Premiere: The Majesty of Jared Saltiel’s Epic Ballad “Wayward Queen”

Jared Saltiel © Shervin Lainez
Jared Saltiel © Shervin Lainez

We’re all born with this innate inner beauty: The ability to view the world with naked, unassuming eyes. We lose that ability as we grow – slowly at first, then quicker as we grow to accept, adapt to, and accustom ourselves to the world around us. Jared Saltiel’s “Wayward Queen” is an homage to the things we’ve let slip as a society, a delicate and impassioned ballad for what makes our humanity so beautiful and amazing.

Long before the leaves had turned
Back when the earth was green
As the fire burned
I heard the calling to my queen
To pledge myself in arms to serve
And honor her until at last I leave
For the sea
Listen: “Wayward Queen” – Jared Saltiel
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Atwood Magazine is proud to be premiering “Wayward Queen,” the lead single off singer/songwriter Jared Saltiel’s upcoming album, Out of Clay. The follow-up to the Brooklyn folk/rock artist’s 2013 debut album The Light Within is immediately arresting and majestically moving a poignant piece that requires patience, demanding listeners’ attention and, more importantly, cognition.

Wayward Queen - Jared Saltiel
Wayward Queen – Jared Saltiel
Now that I have learned
I must renew the child I’ve been
Yes, I would speak those words
But where are you, my wayward queen?
Or should I settle here and lie
In fear that I might never again see
Your beauty?

 “Usually my songwriting process is very cerebral, but when I started writing this song, it came from an instinctual place,” recalls Saltiel. “I didn’t even stop to think too hard about the phrase “wayward queen,” it just appeared in my mind and it felt right. Over time it’s taken on all these different meanings, both personal and spiritual, probably because the themes echo throughout various aspects of my life and my views of the world. At the center of it all, there’s this feeling that our culture has lost touch with any sense of a divine feminine power. This whole album wrestles with that idea, how it plays out through extremes of idealization and objectification.”

“Wayward Queen” presents itself as the epic realization of a once-simple, half-formed idea that was certainly more feeling than it was conscious, deliberate and organized thought. The fragile entrance of vocals and lightly strummed acoustic guitar wraps its warmth around the ears as we embark on this journey with Saltiel. Slowly – in an ever-so-subtle fashion – the music intensifies. Strings and piano add new textures that fill the atmosphere with a stunning vibrance – providing new opportunities for emotional swells bursting with life.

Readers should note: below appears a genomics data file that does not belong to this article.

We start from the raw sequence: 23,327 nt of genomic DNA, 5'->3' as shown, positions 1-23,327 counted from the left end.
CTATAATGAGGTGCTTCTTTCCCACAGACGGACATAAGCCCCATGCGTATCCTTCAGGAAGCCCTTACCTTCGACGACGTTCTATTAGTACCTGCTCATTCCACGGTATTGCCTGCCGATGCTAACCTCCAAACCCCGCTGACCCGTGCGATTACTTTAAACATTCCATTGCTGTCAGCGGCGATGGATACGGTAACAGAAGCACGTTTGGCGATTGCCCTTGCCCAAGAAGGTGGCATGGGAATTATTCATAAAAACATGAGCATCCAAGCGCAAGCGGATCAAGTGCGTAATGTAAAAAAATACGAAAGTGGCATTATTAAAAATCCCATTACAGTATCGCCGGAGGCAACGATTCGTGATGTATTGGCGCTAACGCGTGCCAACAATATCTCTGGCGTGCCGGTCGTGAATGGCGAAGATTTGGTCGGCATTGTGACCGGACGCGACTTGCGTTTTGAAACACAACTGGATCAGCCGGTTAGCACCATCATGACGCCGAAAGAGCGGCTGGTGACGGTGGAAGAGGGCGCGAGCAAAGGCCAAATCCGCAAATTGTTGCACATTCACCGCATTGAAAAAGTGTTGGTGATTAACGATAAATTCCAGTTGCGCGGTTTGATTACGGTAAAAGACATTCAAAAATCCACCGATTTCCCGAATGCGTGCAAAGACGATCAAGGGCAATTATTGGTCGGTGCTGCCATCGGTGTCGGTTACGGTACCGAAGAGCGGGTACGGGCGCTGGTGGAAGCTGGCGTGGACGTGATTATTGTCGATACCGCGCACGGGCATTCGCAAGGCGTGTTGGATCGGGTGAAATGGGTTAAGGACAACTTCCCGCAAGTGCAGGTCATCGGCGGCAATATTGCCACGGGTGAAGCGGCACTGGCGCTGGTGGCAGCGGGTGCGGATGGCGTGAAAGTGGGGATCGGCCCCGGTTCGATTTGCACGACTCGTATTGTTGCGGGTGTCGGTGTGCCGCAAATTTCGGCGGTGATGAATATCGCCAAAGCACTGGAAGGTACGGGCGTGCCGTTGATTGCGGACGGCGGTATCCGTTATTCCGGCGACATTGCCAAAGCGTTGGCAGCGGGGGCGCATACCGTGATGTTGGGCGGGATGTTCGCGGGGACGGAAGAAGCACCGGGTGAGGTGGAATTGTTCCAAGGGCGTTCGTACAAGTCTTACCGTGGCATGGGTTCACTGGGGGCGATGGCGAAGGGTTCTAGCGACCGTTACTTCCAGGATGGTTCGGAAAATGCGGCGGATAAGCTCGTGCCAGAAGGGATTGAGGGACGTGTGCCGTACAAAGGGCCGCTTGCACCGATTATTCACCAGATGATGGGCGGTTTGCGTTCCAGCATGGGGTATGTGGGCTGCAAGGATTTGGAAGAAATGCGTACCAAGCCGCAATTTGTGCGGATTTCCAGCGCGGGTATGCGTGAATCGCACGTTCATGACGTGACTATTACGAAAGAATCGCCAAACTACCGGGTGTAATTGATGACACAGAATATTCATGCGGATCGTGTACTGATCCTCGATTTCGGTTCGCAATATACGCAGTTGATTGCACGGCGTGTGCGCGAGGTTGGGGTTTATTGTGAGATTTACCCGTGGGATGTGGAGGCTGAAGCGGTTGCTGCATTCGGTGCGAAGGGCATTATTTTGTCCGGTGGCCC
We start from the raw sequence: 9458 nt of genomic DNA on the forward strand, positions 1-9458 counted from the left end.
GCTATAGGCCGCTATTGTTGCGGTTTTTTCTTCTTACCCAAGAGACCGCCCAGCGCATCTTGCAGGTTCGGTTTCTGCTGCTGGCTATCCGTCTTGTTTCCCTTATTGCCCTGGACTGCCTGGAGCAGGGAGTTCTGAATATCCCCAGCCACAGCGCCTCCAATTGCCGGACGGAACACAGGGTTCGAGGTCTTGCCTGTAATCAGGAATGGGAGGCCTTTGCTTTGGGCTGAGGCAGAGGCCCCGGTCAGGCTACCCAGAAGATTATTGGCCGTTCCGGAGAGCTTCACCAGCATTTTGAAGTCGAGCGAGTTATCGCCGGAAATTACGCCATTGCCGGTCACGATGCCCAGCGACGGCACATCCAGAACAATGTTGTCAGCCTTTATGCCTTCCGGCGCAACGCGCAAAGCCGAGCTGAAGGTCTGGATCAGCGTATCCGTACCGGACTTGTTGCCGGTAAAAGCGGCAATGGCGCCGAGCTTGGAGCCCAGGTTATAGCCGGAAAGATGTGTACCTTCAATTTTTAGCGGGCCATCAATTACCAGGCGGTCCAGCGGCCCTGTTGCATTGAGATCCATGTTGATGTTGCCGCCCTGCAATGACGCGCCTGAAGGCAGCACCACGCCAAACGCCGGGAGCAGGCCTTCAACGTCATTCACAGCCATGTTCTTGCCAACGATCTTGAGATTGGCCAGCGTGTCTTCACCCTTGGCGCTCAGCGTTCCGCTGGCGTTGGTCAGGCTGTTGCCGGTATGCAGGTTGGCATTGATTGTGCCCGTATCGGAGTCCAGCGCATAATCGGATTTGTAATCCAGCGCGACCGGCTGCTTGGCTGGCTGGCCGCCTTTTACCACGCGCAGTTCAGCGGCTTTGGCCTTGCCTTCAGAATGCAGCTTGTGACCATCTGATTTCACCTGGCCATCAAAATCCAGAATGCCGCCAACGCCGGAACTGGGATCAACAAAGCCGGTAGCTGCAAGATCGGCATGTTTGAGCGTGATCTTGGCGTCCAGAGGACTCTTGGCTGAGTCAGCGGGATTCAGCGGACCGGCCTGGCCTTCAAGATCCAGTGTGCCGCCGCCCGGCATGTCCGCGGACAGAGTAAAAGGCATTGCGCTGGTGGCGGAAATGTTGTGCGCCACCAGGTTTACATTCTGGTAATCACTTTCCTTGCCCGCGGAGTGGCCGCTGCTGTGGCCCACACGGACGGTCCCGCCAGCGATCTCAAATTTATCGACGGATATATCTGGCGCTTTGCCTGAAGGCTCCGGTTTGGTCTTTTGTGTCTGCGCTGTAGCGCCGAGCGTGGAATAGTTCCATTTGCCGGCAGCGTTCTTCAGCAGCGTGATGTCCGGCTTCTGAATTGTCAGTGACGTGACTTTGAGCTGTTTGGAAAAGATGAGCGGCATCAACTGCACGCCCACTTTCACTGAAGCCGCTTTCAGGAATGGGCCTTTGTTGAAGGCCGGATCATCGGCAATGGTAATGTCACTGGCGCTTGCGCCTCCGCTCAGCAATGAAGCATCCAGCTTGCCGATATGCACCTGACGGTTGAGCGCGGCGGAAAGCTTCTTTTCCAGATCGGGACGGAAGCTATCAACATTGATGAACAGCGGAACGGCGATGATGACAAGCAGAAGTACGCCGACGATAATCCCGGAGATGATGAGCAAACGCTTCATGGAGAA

Jared Saltiel © Shervin Lainez
Jared Saltiel © Shervin Lainez
Wandering this lonely island
I’ve only known silence
But there, fair-haired and lovely
Beneath the oak tree
She calls out in melody
Singing “Please, rescue me”
So i will call upon the memory of what I’ve seen
Yes, I will soldier on eternally, my wayward queen
If love is true, I’ll never need
To choose between another one and you
You who have always been my lover
You who to all the world’s a mother
You will tear the world asunder
You who I give my love

You don’t need a whole back catalog to feel enraptured by Jared Saltiel: One song says it all. As we drift back to the physical realm, “Wayward Queen” leaves us with the authentic sense that ideas can change the world: If we believe in something, be it a value or an emotion, it can and will exist. That applies to idealization and objectification, feminity and masculinity, and so much more.

Whether or not one believes in the idea of innate inner beauty, “Wayward Queen” has a lot to offer. Perhaps understanding how we’ve changed – what we’ve lost – can help us to better understand who we are, where we are flawed, and how we can improve ourselves. Jared Saltiel may not have set out to heal the world, but his latest song just might move a few souls. Enjoy “Wayward Queen,” exclusively on Atwood Magazine.

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Wayward Queen - Jared Saltiel

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photo © Shervin Lainez

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Jared Saltiel © Shervin Lainez
Jared Saltiel © Shervin Lainez
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